All these things I feel all the more right now when I feel like I cannot really act upon them. Then again, maybe, just maybe, being forced to stay put will do me good as well. Maybe being grounded keeps you grounded. Maybe I need to re-root myself a bit before I can embrace the world again, and grow into home soil. Don’t get me wrong, there is plenty of weekend trips and hometown tourism to be done. Just not the big scale discoveries of the world out there in all its glory. But when I get to do that again – boy, it will be marvelous!!

Still I must say that I wonder if I will ever find a life that allows me to integrate both sides of me – the girl that wants security and the one that doesn’t give a damn. I wonder if Heimweh and Fernweh will ever give me a break. Or if I am just an unstable spirit whose search will never end.

Neckarfront, Tübingen, GermanyAll the pictures were taken in Tübingen, Baden-Württemberg, Germany, in the old town and at the castle. They show paths that need to be walked and the ground that I need to keep to. For now.

10 Kommentare

  1. Ha! I really, really, really enjoyed reading your thoughts just now. I quite like the term „fernweh“ by the way 😉
    I don’t exactly know your age, but mine is 32 (almost adding another year to it actually) and I still got the same feeling. I kind of found my balance though.
    I have a steady homebase: a house of our own, in the countryside. Feels almost like a weekend away each evening when I bike home, so that’s a good thing. Found myself a husband. Got some pets, a nice garden in which flowers bloom & vegetables grow. Together we made a masterpiece: our daughter.
    But the wanderlust (another great word) hasn’t calmed down. We need to go out and about. And no, not just a week away to the coast. We need to explore. Something different each time. And just like you, sometimes we are tied down (mostly because of financial reasons, we both have the luck to work in education, so plenty of time to go about wandering). But we try to budget right, so we can afford at least two big trips and 3 or 4 smaller ones each year. I think most of our friends would call us crazy. Almost everybody we know saves up to get a second car, a cleaning lady, more comfort, the perfect bathroom. We do as well, but only very, very, very slowly. And everytime we have to spend a huge amount of money on one of those items, I struggle with it. Because, hey, with that budget, what adventure would I be able to take? So even with a steady homebase… you’ll always keep on wandering 😉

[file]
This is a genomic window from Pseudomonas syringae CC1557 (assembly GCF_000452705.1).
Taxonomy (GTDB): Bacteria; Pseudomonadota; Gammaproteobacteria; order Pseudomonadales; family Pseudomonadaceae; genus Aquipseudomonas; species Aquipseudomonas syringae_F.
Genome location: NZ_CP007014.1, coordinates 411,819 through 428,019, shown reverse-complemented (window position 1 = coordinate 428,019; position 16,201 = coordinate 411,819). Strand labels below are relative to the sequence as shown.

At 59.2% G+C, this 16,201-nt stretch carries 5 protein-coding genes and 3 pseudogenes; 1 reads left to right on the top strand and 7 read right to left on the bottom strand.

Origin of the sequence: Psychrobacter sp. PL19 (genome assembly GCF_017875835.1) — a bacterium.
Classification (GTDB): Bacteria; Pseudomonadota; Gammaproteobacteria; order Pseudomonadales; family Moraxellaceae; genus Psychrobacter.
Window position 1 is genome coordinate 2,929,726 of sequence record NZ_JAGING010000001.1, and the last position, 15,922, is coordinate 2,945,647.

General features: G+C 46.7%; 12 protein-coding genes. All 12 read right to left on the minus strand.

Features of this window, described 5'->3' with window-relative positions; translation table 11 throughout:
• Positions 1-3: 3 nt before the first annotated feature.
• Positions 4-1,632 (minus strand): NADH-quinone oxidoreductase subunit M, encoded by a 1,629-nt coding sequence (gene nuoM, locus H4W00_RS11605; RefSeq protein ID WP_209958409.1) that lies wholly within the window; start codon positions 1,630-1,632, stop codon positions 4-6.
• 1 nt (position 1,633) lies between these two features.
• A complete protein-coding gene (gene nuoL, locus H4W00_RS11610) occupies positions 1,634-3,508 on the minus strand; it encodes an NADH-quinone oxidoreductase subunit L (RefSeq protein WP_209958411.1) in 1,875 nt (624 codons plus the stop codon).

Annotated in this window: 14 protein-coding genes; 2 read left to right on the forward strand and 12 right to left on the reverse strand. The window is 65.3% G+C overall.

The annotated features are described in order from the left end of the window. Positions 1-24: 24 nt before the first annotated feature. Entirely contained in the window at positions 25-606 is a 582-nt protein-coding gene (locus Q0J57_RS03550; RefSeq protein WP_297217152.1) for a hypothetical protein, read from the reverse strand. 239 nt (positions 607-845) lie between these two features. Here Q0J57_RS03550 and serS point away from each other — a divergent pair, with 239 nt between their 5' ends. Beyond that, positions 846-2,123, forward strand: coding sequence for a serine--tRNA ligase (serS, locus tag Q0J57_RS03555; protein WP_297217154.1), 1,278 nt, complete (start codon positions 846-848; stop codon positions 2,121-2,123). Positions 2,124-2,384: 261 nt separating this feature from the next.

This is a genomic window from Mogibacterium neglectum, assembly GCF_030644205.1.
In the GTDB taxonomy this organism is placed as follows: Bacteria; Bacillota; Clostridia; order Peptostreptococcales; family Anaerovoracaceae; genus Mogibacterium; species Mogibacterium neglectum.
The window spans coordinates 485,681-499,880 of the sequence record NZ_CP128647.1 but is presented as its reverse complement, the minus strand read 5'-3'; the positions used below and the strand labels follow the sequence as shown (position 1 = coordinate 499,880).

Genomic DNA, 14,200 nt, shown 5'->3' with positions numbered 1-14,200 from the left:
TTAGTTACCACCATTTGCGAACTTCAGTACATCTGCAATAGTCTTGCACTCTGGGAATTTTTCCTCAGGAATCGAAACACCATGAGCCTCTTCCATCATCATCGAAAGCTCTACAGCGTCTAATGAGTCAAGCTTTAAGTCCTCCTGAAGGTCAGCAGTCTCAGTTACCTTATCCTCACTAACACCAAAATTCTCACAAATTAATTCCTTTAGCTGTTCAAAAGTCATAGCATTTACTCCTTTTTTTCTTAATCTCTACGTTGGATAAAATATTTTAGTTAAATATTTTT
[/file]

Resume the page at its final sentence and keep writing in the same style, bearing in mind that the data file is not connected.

• bridgekeeper

      Februar 14, 2014 at 3:13 pm

      Thank you for that long and personal comment, Annick! I am 29, so I have a few years to get to where you are 😉 It sounds like you’ve pretty much all figured it out. I think it’s quite essential to find someone who shares the wanderlust and understands about Fernweh. Because I agree – I don’t see it ever going away 🙂

  2. Love this posts and soooo get the feeling you´re having…

    • bridgekeeper

      Februar 14, 2014 at 3:15 pm

      I bet you do, Milene 🙂 but then you are the one wandering about trying to calm down the Fernweh, eh? The funny thing is, it’s even there when you’re out and about I guess. Maybe the best word for that is an English one for once: Drive. That constant drive to see more, experience more.

  3. Thank you so much for writing this and sharing it with the world. I hear you and in my own way, understand what you’re feeling. My hope for you is that you find comfort in the loving truth that things are always changing…so be excited and welcoming of surprises. They will come! And venture out into your passions no matter what the world says!